The sun pierces through oak branches as the last dew of the morning evaporates. A peacock on a rooftop makes calls that echo through a valley. The daylight has traveled far: from the top of a hill, down the side of a freshly harvested field and into a wide canyon illuminating a homestead. Between the homestead and field is a shed, where friendly conversations cut through the pristine silence and tranquility of the area.
The scene is Kiler Canyon Farm, a 160-acre, family-run community-supported agriculture (CSA) farm, located west of Paso Robles. It’s harvest day; family and volunteers are busy rinsing produce and organizing baskets.
CSA is an alternative community effort to create a locally-based food distribution system. The CSA concept works like so: willful eaters of local produce pay a farmer ahead of the growing season, a direct relationship is made between the farmer and the consumer eliminating the cost of the middleman (i.e. supermarkets), the farmer invests that money in the land through seed and equipment and in return, the members receive a share either weekly or bi-weekly.
“You’d be amazed how much—even one of the little baskets—how much food is actually in it. I barely, with someone else splitting it, can get everything consumed in a week,” said Kim Noyes, a fourth semester history major at Cuesta and volunteer at the farm.
The property, owned by two related families, has been run for over 15 years as a certified-organic CSA farm. After rinsing the produce, the family and volunteers begin filling bushels with the assorted veggies to be dropped off at two locations: Paso Robles and Atascadero. The shares members receive include such diverse vegetables as carrots, beets, onions, spinach, kale, chard, broccoli and cabbage.
“I think that our CSA would be a good option for Cuesta students living in North County,” said Kaleen Perlich, a family member that works on the farm. “As a college student, one thing that would come up would be cost, which I think If you want to eat organic, really healthy food, it’s not that exorbitant. You could share with house mates.”
Considered an alternative to buying food from the grocery store and farmer’s market, the CSA model allows members or subscribers to sign up in advance and absorb some of the risk associated with farming. The majority of CSAs offer solely produce like fruits and vegetables; others may offer meat and dairy for an additional fee. Another advantage is members receive more food for their money than they would get at a supermarket.
“So you know what, I pay every week, in order to live this lifestyle, $12.50 a week. Could you imagine me going to the farmer’s market or the supermarket with twelve dollars and fifty cents as my budget and go around and even find non-organic,” Noyes said. “Twelve fifty a week. I could not spend that anywhere else and get that amount of food, especially organic.”
For Cuesta students that live in San Luis Obispo, Los Osos Valley Organic Farm, another local CSA, might be an option for the college student interested in sourcing local, organic food.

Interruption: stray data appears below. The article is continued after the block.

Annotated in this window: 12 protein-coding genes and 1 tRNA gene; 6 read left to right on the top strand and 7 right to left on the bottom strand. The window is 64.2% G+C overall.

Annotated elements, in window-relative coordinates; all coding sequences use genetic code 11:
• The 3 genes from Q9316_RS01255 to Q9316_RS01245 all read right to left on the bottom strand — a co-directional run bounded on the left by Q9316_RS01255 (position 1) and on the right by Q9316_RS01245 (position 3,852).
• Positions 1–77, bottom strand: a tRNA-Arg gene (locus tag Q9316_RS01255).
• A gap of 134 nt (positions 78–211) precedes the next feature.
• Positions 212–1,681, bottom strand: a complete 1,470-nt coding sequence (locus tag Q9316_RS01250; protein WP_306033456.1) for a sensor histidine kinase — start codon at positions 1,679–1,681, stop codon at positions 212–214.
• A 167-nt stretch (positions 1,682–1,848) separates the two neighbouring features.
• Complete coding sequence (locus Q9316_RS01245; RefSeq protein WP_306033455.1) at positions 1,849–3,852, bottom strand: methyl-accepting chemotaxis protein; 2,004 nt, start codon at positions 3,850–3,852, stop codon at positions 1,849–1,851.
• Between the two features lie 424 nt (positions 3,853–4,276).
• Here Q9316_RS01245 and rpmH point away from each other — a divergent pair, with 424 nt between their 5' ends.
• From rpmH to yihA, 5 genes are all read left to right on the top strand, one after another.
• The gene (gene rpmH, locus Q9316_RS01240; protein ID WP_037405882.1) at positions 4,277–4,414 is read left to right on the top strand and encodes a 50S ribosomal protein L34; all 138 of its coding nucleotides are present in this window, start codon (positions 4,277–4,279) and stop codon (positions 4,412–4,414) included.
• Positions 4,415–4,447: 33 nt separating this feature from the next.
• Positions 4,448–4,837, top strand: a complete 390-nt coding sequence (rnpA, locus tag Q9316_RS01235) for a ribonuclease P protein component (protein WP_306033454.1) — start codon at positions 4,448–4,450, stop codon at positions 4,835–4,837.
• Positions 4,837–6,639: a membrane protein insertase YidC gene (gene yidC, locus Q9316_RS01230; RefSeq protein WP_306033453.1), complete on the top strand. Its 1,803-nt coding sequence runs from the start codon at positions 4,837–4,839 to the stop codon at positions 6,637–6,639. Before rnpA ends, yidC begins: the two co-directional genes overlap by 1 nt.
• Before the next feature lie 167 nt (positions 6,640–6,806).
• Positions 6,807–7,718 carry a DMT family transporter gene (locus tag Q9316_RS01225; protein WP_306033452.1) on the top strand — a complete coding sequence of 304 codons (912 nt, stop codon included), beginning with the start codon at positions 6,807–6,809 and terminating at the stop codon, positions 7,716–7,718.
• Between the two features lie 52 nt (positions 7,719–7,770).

Located off Los Osos Valley Road, this CSA drops off in downtown, Los Osos, Morro Bay and Paso Robles. Leased and run by Jim and Dawn Terrick, this CSA farm offers work-trade deals in which people can volunteer and work on the farm in exchange for a share.
If you are unsure about joining a CSA, you can always volunteer or visit the farm beforehand. Both farms encourage volunteers and Kiler Canyon “in the last few years [has offered workshops in food preservation,] cheese making, canning and fermenting,” said Chaponica Trimmel, another family member at Kiler Canyon.
By having members pay at the beginning of the season, the members have agreed to absorb the risk associated with problems on the farm such as pest issues and crop failures.
“The CSA concept allows a small grower a more direct and reliable way of distributing their crop,” Terrick said. “The reason the CSA model was adopted by farmers was so they could get the money up-front. They could even out their income strain, at least they had something they could count on during the year and they didn’t have to wait.”
With the money in advance, the farmer can invest in the land by purchasing supplies such as fertilizer and seed and better anticipate what it will yield.
“There is the concept that you know not every year will you get the same stuff, like one year, you might get potatoes but you can’t always count on it. It’s like a magazine subscription,” Perlich said.
The members know they won’t receive the same produce every week but they made that agreement at the beginning of the season.
“They figure $20 a week for produce. And what you get in the bag. The value isn’t just in comparing a head of lettuce to a head of lettuce. The value is in its freshness; it’s organic and the money that you’re spending is all kept locally,” Terrick said. “Nothing goes outside the county. The money that I pay for labor, they’re all local people. It’s keeping the money in circulation here. They’re helping out and they’re keeping the ground from being contaminated because it’s sustainably farmed. Those are these other benefits; this is value that doesn’t come to the bottom line. It’s a life choice.”